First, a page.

Thursday, July 15, 2021

“The Only One”

It was midway in the drinking of his third glass of Bob’s excellent basement-brewed house bock that Gerry “the Brain” Goldsmith realized that he was getting terrifically hungry. What was it, past two in the afternoon? Come to think of it, all he had eaten last night when he tied that load on at Henry’s Horseplayers Bar was a small bowl or two of pretzels, and if memory served he hadn’t had a proper meal since yesterday’s lunch at Ma’s Diner, the chicken-fried steak special, with cornpone and stewed greens. Yum…

Addison was talking of course. The man was always talking. Some people lived to drink, some lived to eat, some lived for their art, and then there were people like Addison, who lived to talk.

“Don’t you find that’s true, Gerry?”

What? What was true? Gerry had no idea, but he was a past master in dealing with guys like Addison, and so of course he said, “Yes, of course.”

“You really think so, Gerry?”

“Oh, absolutely.”

“I’m so glad to hear that. Because, really, is there any rule that a western novel cannot deal with questions of the artistic impulse?”

Oh, okay, so Addison was back on the subject of his awful novel-in-progress, or, more likely, he had never got off the subject.

“Yeah, sure, Addison. I mean, why not?”

“Or that a western novel cannot deal with – you should pardon the expression – sexuality?”


“Yes. As in the passage when Buck remembers his introduction to the mysteries of sex in his prep school.”

“Right, right,” said Gerry, although of course he hadn’t read the passage Addison had referred to. No, a dozen or so lines in toto skimmed from the beginning, the middle and the end of that thick sheaf of drivel had been all Gerry had managed, and more than he had wanted to manage.

“You don’t think that part was too, what’s the word, explicit?”

“Not at all.”

“I tried to couch the explicitness in poetic prose.”

“Quite successfully, I think.”

“No one wants to read, say, ‘Otto shoved his pulsing penis into Buck’s anus.’”

“God forbid.”

“Which is why I settled on ‘Otto shoved his pulsing jackhammer into Buck’s cavity of defecation.”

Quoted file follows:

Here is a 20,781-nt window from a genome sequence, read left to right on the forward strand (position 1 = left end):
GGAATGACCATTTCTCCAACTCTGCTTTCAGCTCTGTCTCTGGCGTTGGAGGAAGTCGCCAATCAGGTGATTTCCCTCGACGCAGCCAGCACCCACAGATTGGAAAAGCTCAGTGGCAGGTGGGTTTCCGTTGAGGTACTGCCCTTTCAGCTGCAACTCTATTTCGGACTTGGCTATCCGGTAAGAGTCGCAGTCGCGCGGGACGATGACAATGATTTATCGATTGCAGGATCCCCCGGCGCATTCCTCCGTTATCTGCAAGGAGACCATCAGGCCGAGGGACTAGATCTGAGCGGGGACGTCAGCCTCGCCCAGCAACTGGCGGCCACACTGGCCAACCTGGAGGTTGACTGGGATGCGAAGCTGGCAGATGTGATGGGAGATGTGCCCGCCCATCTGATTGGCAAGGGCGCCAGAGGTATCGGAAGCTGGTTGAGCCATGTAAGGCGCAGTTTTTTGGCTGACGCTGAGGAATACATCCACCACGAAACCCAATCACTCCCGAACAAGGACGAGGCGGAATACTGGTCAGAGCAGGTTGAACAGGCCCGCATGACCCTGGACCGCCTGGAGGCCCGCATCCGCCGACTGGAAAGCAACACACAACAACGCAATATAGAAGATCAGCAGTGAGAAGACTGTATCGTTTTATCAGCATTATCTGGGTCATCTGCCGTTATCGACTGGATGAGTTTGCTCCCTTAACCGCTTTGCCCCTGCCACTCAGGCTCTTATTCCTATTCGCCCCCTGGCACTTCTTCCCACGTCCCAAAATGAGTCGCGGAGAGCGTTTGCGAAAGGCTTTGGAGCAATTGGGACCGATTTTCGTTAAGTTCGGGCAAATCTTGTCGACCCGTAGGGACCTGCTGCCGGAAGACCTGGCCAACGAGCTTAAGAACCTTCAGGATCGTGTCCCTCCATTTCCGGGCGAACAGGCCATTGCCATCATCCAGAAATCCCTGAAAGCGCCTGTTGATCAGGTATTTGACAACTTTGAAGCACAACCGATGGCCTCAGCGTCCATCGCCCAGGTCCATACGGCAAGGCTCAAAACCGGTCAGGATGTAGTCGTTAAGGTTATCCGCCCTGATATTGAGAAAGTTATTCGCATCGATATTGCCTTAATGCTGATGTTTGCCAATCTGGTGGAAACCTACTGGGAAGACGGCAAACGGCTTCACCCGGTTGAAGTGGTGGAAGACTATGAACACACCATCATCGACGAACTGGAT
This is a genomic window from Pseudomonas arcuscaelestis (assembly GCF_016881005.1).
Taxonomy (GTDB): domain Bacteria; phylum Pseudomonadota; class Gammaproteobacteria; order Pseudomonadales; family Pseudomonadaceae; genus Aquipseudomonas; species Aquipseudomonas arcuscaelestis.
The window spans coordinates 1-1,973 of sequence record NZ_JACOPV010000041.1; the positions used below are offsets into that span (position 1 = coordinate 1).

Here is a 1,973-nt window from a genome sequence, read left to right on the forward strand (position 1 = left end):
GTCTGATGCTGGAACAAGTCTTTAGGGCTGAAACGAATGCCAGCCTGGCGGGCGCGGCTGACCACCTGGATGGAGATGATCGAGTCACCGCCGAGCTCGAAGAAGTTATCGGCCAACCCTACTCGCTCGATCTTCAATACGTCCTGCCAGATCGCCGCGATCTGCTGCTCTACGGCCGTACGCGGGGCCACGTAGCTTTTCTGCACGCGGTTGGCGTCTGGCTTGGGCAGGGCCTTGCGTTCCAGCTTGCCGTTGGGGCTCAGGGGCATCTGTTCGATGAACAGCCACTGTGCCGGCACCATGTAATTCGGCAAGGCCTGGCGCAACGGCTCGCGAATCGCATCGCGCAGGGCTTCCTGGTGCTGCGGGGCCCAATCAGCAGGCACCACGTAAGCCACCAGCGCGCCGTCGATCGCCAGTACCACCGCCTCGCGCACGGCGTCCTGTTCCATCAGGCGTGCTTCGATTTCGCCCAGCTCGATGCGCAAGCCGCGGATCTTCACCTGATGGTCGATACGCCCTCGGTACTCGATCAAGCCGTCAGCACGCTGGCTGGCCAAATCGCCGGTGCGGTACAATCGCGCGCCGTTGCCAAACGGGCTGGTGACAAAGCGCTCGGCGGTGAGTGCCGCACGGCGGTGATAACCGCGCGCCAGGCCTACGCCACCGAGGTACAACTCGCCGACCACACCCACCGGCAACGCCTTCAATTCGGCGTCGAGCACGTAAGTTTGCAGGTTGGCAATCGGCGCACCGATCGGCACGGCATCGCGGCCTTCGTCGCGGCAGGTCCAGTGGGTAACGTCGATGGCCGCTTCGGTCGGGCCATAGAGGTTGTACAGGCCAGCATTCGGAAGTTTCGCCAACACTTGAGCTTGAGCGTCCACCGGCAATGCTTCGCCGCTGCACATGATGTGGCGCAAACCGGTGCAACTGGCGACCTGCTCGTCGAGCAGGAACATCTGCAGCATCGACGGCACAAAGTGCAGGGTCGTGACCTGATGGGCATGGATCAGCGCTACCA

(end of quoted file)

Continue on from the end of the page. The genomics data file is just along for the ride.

“The thing is, I believe, and I may be wrong, but I believe that one should leave something to the reader’s imagination. Don’t you agree?”

“Oh, entirely. Hey, look, Addison, I’m having a splendid time sitting here talking about your novel, but here’s the thing: I haven’t really eaten in over twenty-four hours and I’m rather starving, so I think I might just toddle over to Ma’s and get a bite of lunch –”

“But there’s nothing to drink at Ma’s. I mean nothing with alcohol in it.”

“That’s true, but –”

“I mean, if you really want to go over to Ma’s Diner, I’ll go with you –”

Damn, thought Gerry, there was just no escaping this twit today.

“But why not just eat here?”

“Yes, I suppose I could –”

“Then you can both eat and drink. While we talk.”

Gerry sighed. If he couldn’t escape Addison, then he would have to drink, that was for sure.

“Okay,” said Gerry. “Good idea, Addison.”

Today was Tuesday, two-for-one hot dogs day, so Gerry and Addison both ordered two dogs, with sauerkraut for Gerry, and melted American cheese for Addison. Gerry wasn’t quite sure how it happened, but he wound up paying for both orders, as well as for another bock each.

Gerry ate his first hot dog in approximately three seconds, and after a good gulp of bock he picked up the second wiener.

“So, Gerry,” said Addison, chewing away, “Speaking of sexuality. Have you, in the words of my old colleagues in the parachute factory, been getting any?”

Gerry had just been about to take his first bite of the dog, but now he halted.